Nevertheless, global economic factors have disrupted the supply chain, and within the UK, the added pressures of the cost of living and inflation have suppressed demand for discretionary spending. However, if there is one sacrosanct in the British calendar – it’s Christmas shopping. The high street may feel the pinch, but the online retail warehouses are performing as strongly as ever. “This year, that peak remains somewhat suppressed by the cost-of-living crisis and overall economic pressures”, says Simpson. “The most recent economic figures from the ONS (Office of National Statistics) showed a 0.5 per cent reduction in GDP in July, albeit there was 0.2 per cent growth over the three months to July.”

The shift to online retail – which was underway before the pandemic – continues to grow. The logistics sector has recognised that. Developers are powering ahead with addressing the significant shortage of warehousing in the UK. That, in turn, is a gift to rail freight operations and Rail Freight Group members, with new purpose-built intermodal terminals frequently part of the development plans. “The economy is, at best, stagnant”, concludes Simpson. “I know this is a real concern for all our members across all sectors. However, rail freight has survived previous downturns and continues to show its adaptability and resilience again, with rail freight volumes ahead of last year at this stage and continued strong interest in growth.” All said and done, it may not be a bad Christmas for rail freight at all.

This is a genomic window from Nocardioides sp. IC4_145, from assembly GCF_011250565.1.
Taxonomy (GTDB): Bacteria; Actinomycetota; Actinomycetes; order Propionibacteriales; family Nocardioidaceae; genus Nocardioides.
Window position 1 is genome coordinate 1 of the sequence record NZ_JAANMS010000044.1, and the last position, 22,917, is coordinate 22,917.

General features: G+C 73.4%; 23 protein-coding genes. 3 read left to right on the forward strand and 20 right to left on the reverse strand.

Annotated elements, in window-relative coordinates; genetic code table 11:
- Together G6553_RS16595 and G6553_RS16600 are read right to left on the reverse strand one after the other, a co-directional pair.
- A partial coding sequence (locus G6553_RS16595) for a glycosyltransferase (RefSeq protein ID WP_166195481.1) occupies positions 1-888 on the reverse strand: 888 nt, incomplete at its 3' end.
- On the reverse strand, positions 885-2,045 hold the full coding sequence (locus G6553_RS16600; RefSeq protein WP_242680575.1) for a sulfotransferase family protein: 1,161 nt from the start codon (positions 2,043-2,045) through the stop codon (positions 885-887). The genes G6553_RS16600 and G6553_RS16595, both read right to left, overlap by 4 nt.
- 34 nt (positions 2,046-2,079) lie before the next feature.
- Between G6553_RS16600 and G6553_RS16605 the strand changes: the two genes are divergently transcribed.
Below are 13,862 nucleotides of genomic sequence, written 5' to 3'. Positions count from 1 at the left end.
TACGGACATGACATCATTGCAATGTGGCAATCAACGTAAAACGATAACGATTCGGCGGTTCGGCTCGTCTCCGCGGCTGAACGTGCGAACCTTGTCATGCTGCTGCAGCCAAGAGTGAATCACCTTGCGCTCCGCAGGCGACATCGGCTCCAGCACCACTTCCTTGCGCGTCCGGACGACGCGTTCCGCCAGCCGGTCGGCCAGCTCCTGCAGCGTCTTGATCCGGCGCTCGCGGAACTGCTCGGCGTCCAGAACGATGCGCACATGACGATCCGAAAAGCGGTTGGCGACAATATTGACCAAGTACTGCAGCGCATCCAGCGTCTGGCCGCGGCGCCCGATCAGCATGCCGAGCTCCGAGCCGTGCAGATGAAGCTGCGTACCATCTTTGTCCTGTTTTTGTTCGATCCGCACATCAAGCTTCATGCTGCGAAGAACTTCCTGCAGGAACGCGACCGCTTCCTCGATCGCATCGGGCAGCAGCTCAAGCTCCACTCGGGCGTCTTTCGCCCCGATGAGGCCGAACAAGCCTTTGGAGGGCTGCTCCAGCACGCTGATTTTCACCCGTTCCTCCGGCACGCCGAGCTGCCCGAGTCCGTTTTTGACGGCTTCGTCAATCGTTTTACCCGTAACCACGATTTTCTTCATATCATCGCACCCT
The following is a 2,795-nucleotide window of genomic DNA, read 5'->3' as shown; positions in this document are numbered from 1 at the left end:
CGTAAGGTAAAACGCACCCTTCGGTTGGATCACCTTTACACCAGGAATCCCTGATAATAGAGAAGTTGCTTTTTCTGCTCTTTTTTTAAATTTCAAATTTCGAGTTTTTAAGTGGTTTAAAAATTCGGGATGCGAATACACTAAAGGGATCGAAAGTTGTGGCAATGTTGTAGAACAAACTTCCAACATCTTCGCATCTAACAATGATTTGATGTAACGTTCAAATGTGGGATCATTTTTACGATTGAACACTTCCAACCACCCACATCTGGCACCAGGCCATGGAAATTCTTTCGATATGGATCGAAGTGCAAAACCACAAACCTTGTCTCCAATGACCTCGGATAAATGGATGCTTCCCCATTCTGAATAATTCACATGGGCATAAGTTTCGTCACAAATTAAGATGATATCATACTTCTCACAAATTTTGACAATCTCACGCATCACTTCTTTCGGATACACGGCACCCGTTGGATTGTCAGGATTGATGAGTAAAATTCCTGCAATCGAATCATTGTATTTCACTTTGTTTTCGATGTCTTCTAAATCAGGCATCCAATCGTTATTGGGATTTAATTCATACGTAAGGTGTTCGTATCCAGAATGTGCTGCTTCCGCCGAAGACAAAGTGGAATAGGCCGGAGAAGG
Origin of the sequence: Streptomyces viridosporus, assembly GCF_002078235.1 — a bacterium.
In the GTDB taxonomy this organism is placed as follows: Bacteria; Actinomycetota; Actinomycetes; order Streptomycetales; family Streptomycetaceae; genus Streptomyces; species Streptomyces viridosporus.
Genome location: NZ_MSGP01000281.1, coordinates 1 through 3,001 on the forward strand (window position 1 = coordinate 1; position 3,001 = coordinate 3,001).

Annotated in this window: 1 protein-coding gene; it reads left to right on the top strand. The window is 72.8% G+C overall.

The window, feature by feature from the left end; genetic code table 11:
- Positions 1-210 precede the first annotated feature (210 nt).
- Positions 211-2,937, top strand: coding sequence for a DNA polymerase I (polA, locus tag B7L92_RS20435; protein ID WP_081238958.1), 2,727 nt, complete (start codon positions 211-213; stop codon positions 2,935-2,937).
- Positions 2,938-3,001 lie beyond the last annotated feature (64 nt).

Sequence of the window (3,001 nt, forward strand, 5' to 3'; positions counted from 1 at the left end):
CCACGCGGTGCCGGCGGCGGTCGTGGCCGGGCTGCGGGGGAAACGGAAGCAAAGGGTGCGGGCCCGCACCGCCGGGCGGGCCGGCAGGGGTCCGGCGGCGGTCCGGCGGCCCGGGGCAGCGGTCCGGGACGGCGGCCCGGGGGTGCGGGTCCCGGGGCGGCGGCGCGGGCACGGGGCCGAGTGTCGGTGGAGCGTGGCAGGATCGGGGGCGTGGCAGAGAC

Author: Simon Walton

Simon Walton is RailFreight's UK correspondent.

Add your comment

characters remaining.

Log in through one of the following social media partners to comment.

UK association highlights resilience inside rail freight | RailFreight.com
iPortRail reach stacker loading an intermodal train as seen from the cab side of the locomotive

UK association highlights resilience inside rail freight

What's in your Christmas Box? perhaps a train set. Business is hotting up as the season cools down in this study of reach stacking at iPort in Doncaster Image by iPort corporate

With manufacturing’s annual peak already passed and the retail onslaught of the Christmas and holiday period yet to come, the autumn season is the pressure point for the UK logistics sector. That means a busy time for rail freight, says the association Rail Freight Group. With logistics being a significant part of the UK economy, the science of moving goods around the markets is something increasingly entrusted to the rail freight sector. However, it also comes at a challenging time of the year for operators, says Maggie Simpson, Rail Freight Group’s managing director. 

The association says its members are showing the robustness that the rest of the industry needs to display. Simpson stressed that the necessary forward planning, which drives operations in the rail freight sector, is also driving innovation and a positive outlook. This has helped overcome a short-term slowdown in activity, allowing the UK industry to keep and continue keeping its head above water.